Hiking Te Araroa (the 3000km trail spanning the length of New Zealand) can seem daunting for local New Zealand residents. Taking months off work to walk top to bottom (or bottom to top) of the country can seem out of reach for many, due to work and family commitments. Auckland outdoorsman Robert Bruce from adventure group Got To Get Out is trying to change myths about the trail, by taking ‘novice hikers’ on weekend long sections of Te Araroa, to show that locals can enjoy Te Araroa without doing it ‘all in one hit’.
For the past half year, myself and with a small team of outdoors experts have been coaching a group of relatively novice hikers to walk sections (meaning short weekend-long journeys) of Te Araroa.
Te Araroa is the hiking / walking trail spanning the whole length of New Zealand. Together we wanted to show what can be achieved by every-day Kiwis, without taking months off work.
The fifth video in this series documents our group of novice followers hikers attempting the Tararua Ranges SOBO (south bound).
The Tararua Ranges are located in the lower North Island, about an hour’s drive north of Wellington. This traverse is considered the hardest section of trail in the whole North Island - and for good reason which you will read below!
Our group left (Auckland) after work on a Thursday, in order to complete this walk across four days (walking Friday-Monday). It is advertised on the Te Araroa website as taking up to six days in poor weather but we hoped for four.
Getting to the track start is a huge drive from Auckland to Levin, which should not be underestimated. It’s worth putting aside a whole day for the drive and a good night’s sleep before embarking on this adventure, but conceptually we were trying to show what every-day Kiwis could achieve with the ‘bare minimum’ of time off work: Friday and Monday, so we drove down Thursday night and arrived early Friday. This was a bit tough on everyone!
Flying into Kapiti, or Wellington is another option to save a gruelling drive.
This section of Te Araroa really is challenging, and lived up to the reputation of being the hardest in the whole island, when compared to other sections of Te Araroa we’ve already walked like Mt Pirongia Hakarimata or even Timber Trail.
The main challenges are the exposure to wind and elements, fast changing weather, alpine conditions, narrow tracks, and steep ups and downs with long distances between huts and water sources.
We entered the trail in Levin (Poads Rd) with grand plans of walking to Te Matawai Hut (900m) on day one, via Gable End Ridge. Day two would have been Te Matawai Hut to Nichols Hut, then to Waitewaewae hut, finishing at the Otaki Forks.
We began walking from the Levin end mid morning, around 10am and had estimated 8 or 9 hours to get to the first hut, well before sundown. The challenge with tramping in a group of our size (about 14) with varying walking speeds, is groups can quickly spread out. By 8pm the whole group (front and back) were hiking with head torches on, and leaning their bodies against blowing winds and freezing rain. It was slippery and muddy underfoot, exhausting, and the ridge line was exposed to a blasting wind that really slowed progress.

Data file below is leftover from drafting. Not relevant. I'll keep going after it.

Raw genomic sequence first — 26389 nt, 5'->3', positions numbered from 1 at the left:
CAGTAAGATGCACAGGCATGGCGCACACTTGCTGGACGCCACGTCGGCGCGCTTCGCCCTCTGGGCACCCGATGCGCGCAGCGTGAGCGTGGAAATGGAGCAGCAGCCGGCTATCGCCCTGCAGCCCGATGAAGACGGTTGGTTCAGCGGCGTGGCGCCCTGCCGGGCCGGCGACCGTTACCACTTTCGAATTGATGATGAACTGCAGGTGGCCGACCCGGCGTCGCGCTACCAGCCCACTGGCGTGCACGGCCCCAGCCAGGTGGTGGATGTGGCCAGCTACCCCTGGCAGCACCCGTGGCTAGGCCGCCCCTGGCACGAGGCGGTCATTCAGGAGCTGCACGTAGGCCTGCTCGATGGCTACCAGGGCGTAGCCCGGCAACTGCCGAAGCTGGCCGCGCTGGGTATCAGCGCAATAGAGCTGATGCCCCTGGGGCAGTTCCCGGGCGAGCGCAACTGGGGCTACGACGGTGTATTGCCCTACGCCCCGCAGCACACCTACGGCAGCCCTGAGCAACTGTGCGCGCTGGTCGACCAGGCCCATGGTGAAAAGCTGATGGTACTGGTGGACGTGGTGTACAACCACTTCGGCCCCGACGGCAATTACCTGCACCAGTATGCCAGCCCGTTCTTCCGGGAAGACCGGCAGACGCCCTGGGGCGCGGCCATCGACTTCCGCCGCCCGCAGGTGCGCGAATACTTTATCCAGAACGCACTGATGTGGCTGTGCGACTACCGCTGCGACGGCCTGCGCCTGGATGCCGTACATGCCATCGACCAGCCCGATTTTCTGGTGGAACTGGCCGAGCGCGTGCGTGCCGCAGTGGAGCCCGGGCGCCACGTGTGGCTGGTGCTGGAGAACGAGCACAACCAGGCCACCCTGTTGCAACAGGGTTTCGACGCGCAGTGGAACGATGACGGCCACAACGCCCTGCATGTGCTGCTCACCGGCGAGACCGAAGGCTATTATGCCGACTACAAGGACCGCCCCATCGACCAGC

By 10pm some of the group had successfully made it to Te Matawhai hut - throwing themselves into their sleeping bags and boiling up water for their freeze dri meals, but the rest of the group were spread several hours back. Those at the rear had to set up a bivvy (temporary camp) rather than walking on, making the group decision that continuing in the rain and wet was just too unsafe.
Instead of continuing from Te Matawhai hut ‘up and over’ toward Otaki Forks, our group made the safety-call to return to Waiopehu Hut, an unheated but comfortable DOC hut on the bushline at 900m above sea level. When the cloud eventually cleared, there were stunning views to the Kapiti coast.
Although the group were disappointed not to follow the true Te Araroa route toward Otaki Forks, it was a pleasant stay at Waiopehu, and the descent back to Poads road meant we were on the road by midday, back to Auckland where most of the trampers are based.
People thinking about hiking this, or any, section of Te Araroa, should download the trail notes (see teararoa.org.nz) and prepare by sourcing the right clothing for the conditions, equipment such as walking poles and footwear, lightweight and waterproof tents, and lightweight high energy nutrition to keep energy up during long days on foot with backpack. For Tararua in particular, wet weather gear and very warm clothes are needed at all times of year. You should pack on the basis of spending an extra day or two in the bush as well.
WHAT TO KNOW: TRAMPING THE TARARUA RANGES
Some advice for hikers wishing to walk the Tararua section of Te Araroa:
- Leave adequate time to drive to Levin, especially if you are from further up (or down) the country, like Auckland. It’s a long drive and you want to be rested on day 1
- You need good quality boots, with great grip and ankle support
- Pack light because you need to carry lots of water (there are minimal water fill ups along the way) and also need space for wet weather and warm clothing
- A good head torch is needed - there are long walk times between some huts, especially on day one
- Have emergency communications such as a PLB or satellite phone, to call for help if needed. There was minimal reception for phones
- Take or download maps, make sure you know where you are going, and properly estimate walk times. Our group averaged around 1km per hour uphill.
You can watch the first three parts of the series at nzherald.co.nz/travel or using these links:
The next videos will be out soon, as this project proceeds through increasingly difficult sections of Te Araroa. A documentary following the novice hikers’ journeys will be released in 2023.
This video series has been supported by Backcountry Cuisine.